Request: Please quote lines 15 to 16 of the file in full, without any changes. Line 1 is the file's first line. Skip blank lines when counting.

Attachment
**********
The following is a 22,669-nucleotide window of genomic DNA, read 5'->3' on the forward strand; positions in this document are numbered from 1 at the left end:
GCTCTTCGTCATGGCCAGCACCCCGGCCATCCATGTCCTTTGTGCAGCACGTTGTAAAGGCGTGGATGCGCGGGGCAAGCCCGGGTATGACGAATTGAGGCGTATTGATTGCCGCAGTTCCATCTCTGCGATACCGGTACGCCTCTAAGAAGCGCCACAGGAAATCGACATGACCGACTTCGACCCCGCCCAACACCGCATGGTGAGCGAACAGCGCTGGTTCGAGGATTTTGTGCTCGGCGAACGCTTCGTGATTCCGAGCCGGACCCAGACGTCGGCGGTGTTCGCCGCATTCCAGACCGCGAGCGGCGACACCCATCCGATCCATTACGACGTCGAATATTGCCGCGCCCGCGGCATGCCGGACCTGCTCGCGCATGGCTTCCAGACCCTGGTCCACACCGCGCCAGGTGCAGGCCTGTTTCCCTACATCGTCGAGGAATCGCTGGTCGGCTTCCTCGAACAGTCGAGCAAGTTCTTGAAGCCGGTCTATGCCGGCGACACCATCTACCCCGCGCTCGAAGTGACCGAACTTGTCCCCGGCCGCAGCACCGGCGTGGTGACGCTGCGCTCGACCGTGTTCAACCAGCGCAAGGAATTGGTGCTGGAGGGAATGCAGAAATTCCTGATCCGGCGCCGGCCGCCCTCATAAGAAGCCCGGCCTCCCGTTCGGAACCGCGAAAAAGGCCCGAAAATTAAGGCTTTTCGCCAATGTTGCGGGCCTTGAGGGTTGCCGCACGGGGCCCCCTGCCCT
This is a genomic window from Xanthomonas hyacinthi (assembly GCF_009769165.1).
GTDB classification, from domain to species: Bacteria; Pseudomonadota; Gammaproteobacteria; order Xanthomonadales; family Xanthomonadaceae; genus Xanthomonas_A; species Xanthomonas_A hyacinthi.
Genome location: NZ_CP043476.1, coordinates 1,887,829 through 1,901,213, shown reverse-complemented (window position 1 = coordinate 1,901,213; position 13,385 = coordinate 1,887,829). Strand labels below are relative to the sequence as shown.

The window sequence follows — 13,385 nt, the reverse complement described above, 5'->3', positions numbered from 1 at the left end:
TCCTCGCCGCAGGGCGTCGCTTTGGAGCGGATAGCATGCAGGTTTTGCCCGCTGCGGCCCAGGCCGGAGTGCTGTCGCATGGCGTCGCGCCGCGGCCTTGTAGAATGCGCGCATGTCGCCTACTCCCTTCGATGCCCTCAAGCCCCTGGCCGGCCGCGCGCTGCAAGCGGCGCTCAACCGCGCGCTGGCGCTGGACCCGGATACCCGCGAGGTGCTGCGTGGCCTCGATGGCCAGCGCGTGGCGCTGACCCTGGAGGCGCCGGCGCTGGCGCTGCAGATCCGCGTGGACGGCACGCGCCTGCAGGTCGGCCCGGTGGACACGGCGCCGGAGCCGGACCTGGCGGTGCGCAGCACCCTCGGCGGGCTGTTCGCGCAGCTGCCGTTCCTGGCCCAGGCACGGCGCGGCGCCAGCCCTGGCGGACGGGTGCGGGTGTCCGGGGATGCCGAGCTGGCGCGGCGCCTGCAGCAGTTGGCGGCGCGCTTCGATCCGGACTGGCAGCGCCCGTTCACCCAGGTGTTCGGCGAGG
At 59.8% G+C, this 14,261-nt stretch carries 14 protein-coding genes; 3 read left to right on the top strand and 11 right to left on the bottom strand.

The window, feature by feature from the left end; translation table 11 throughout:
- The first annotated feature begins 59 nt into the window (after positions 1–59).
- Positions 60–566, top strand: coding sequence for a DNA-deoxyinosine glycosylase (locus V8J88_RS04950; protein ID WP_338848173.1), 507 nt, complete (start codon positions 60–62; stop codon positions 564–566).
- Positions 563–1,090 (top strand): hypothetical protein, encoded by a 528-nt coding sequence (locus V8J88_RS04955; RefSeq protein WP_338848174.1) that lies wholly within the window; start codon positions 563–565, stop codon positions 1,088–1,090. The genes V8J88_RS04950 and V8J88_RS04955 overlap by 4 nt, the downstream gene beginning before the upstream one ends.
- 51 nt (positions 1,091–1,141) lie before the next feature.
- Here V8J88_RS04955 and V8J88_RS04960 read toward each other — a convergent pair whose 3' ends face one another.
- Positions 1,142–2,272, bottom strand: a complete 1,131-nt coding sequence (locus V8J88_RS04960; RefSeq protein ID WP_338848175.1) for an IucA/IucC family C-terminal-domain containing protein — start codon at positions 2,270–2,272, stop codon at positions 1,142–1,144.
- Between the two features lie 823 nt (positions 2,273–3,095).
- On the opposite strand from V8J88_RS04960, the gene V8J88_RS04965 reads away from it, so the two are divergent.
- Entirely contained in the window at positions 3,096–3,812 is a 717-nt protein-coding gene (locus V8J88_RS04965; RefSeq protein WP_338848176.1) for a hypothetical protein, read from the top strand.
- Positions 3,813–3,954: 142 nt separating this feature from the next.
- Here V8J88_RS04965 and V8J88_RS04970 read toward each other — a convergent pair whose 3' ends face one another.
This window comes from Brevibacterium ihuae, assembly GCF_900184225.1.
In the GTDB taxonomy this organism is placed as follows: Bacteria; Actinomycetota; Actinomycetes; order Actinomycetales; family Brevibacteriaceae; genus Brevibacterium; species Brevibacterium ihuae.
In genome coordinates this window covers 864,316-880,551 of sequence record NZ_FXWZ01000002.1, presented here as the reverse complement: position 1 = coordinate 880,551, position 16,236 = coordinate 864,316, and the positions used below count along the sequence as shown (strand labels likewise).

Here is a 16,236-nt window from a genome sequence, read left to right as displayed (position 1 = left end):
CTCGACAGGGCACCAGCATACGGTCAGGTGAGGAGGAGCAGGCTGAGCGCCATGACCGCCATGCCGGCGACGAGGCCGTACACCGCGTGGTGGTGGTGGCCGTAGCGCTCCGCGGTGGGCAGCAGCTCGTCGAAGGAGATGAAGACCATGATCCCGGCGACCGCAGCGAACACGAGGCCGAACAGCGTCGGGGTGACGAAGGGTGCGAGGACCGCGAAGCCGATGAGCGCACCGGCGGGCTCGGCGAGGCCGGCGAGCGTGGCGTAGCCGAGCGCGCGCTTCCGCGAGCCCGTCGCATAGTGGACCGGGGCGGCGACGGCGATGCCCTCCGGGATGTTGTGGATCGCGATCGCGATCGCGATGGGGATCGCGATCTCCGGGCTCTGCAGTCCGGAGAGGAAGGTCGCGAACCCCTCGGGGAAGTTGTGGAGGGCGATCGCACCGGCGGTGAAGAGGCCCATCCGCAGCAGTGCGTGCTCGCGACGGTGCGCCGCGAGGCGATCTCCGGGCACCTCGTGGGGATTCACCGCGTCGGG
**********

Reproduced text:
- Positions 1,142–2,272, bottom strand: a complete 1,131-nt coding sequence (locus V8J88_RS04960; RefSeq protein ID WP_338848175.1) for an IucA/IucC family C-terminal-domain containing protein — start codon at positions 2,270–2,272, stop codon at positions 1,142–1,144.
- Between the two features lie 823 nt (positions 2,273–3,095).